A Rainbow of Rare Birds 

click to enlarge barcode100.jpg

Hanging at certain Richmond bars sometimes feels like sitting on a bench in Monroe Park. You see a lot of pigeons and sparrows. You see a lot of squirrels. They're cute and even friendly, especially if you have a pocketful of Cheez-Its. But they're pigeons and sparrows and squirrels. You are unlikely, for instance, to see a goldfinch or a jackalope or a resplendent strutting peacock.

So when we grow weary of the same old faces in the yapping khaki crowds, my buddy and I like to head to places where more exotic species perch.

Barcode at 6 E. Grace St. is a good bet. Less cruisy than Godfrey's and cozier than the warehouse-sized Z2 — other fine bars that cater to predominantly gay crowds — this exposed-brick and French-ad-poster setting is home to a crowd of faithful regulars.

Because the flavored martinis at Three Monkeys have become our favorite way to drain a paycheck, we were delighted by Barcode's Thursday-night martini specials. They're just as luscious, minus the plastic monkey swinging from the glass rim, and half the price at $3.75. A couple of key limes and you'll forget what your mother told you about staring. A seat at the front tables allows thorough perusal of everyone who comes in the door.

On a recent night we spotted two specimens of interest: Clingy Shorts and Hustler Dude. Our perennial favorite Runway, famous for his fine-tuned sashay, failed to make an appearance. We scrutinized the mating habits of interesting pairs like Young Buff and Gray Skinny, who leaned toward each other over a small window table.

A series of men in crisp button-downs walked in, sat down alone, eyed the clientele, had a drink and left. Each one chose the same stool at the end of the bar — the "DL seat," as one friend calls it, referring to that shy species, the "down-low" male. The most fascinating creatures are nocturnal, of course — but it was a weeknight and we had to give up our studies by 10:30.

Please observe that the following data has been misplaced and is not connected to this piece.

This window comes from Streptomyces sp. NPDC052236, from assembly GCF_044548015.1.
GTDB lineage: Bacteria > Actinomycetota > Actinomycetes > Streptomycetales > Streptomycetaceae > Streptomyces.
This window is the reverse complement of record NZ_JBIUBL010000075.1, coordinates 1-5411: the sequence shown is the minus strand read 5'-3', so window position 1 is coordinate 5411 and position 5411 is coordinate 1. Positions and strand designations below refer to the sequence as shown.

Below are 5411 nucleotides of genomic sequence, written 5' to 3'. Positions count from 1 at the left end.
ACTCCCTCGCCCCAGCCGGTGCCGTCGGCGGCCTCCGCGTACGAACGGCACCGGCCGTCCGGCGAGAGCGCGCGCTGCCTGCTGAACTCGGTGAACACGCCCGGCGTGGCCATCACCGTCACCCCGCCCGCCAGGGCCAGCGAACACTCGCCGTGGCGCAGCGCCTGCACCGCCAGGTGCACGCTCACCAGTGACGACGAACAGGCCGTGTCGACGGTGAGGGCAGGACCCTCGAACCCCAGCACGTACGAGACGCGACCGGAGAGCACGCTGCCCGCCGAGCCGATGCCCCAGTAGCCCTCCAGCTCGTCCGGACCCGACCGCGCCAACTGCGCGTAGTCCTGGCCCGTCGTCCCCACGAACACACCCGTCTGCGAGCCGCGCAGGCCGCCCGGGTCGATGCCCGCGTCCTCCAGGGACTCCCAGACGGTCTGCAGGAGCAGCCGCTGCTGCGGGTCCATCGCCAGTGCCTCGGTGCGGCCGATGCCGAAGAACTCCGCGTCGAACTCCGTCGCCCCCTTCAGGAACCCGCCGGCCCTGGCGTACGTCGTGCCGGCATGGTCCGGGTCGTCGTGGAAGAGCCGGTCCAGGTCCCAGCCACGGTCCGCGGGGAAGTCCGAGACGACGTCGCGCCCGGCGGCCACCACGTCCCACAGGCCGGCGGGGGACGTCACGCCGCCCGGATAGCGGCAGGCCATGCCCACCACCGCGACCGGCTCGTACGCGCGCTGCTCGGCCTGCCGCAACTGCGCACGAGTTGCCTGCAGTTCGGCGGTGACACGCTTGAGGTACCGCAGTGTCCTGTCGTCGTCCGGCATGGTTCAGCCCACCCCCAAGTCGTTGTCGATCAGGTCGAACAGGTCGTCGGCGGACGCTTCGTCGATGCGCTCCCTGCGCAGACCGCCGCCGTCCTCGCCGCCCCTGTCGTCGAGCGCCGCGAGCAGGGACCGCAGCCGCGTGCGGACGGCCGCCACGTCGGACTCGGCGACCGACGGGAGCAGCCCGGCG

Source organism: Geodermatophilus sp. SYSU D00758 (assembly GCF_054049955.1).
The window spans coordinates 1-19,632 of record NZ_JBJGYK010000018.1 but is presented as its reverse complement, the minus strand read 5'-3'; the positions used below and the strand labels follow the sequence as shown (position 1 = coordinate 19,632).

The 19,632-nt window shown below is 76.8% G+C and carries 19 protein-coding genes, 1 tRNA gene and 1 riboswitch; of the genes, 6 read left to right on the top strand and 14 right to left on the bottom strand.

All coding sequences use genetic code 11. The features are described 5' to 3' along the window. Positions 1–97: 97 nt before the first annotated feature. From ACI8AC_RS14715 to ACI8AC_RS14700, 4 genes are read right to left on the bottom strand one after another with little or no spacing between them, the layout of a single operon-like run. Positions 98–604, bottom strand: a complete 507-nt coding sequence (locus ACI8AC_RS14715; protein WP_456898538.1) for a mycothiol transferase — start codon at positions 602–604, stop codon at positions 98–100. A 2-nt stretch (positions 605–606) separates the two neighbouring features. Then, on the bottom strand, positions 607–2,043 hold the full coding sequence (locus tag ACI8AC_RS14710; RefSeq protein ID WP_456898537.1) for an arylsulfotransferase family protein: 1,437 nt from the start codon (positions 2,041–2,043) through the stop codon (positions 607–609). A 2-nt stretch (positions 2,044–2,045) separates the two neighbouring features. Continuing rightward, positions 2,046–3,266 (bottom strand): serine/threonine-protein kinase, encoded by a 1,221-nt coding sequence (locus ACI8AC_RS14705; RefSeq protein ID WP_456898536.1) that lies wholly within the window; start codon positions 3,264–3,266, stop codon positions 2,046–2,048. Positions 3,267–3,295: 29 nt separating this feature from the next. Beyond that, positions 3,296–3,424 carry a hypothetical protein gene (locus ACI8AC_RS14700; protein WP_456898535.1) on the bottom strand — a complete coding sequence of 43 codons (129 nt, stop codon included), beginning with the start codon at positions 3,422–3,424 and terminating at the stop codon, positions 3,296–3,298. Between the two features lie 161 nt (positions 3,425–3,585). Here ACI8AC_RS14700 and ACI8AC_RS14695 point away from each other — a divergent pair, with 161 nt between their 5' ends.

Another night, after some preliminary mojitos downtown, I was ready to resume our nature observation. "Let's go somewhere that has french fries," I suggested to my buddy. So we rode on down to Babe's of Carytown.

We ordered beers and fries — good crispy ones — and looked around. The only one dancing was Odd Bird, a woman with a bowlish bob and a long floral dress who smoked butt after butt and swayed to the music. Box fans wedged in the ceiling beams blew down smoky air.

After a little while, the place began warming up. Striped Polo flirted with Cargo Shorts. A few Tough Little Cookies played pool. We ordered another round and examined a group of the Ambiguously Oriented. ("She looks like she's with that girl." "But he was holding her hand.")

The DJ scowled from his booth. A girl threw up on the floor outside the bathroom. We ordered some shots. A tattooed minx with a cue in her hand tossed her head and gave me the eye. A group of happy men and women celebrating a commitment ceremony did the electric slide. One bride wore a blue tropical shirt. The other bride wore a lovely blue-gray satin dress. I went up to her, a little unsteadily, and told her she looked just beautiful. She smiled and gave me a curious look. I realized maybe I was an Odd Bird too. But at Babe's, that was all right. S

  • Back to The Bar Guide

  • Tags:


    Subscribe to this thread:

    Add a comment

  • Re: Switch Voter: A Richmond Businessman Leads a Made-For-TV Brigade of Trumpocrats

    • why is this news?
      there are many confused people in the world.

    • on October 21, 2016
  • Re: 2016 Top 40 Under 40

    • Regarding that Lead In comment on the intro screen......Last night, we're NOT all weary. No,…

    • on October 20, 2016
  • Re: 2016 Top 40 Under 40

    • Is this a joke? I am not understanding the metrics for this listing. Lamplighter Coffee…

    • on October 20, 2016
  • More »
  • Latest in Cover Story

    More by Melissa Scott Sinclair

    Copyright © 2016 Style Weekly
    Richmond's alternative for news, arts, culture and opinion
    All rights reserved
    Powered by Foundation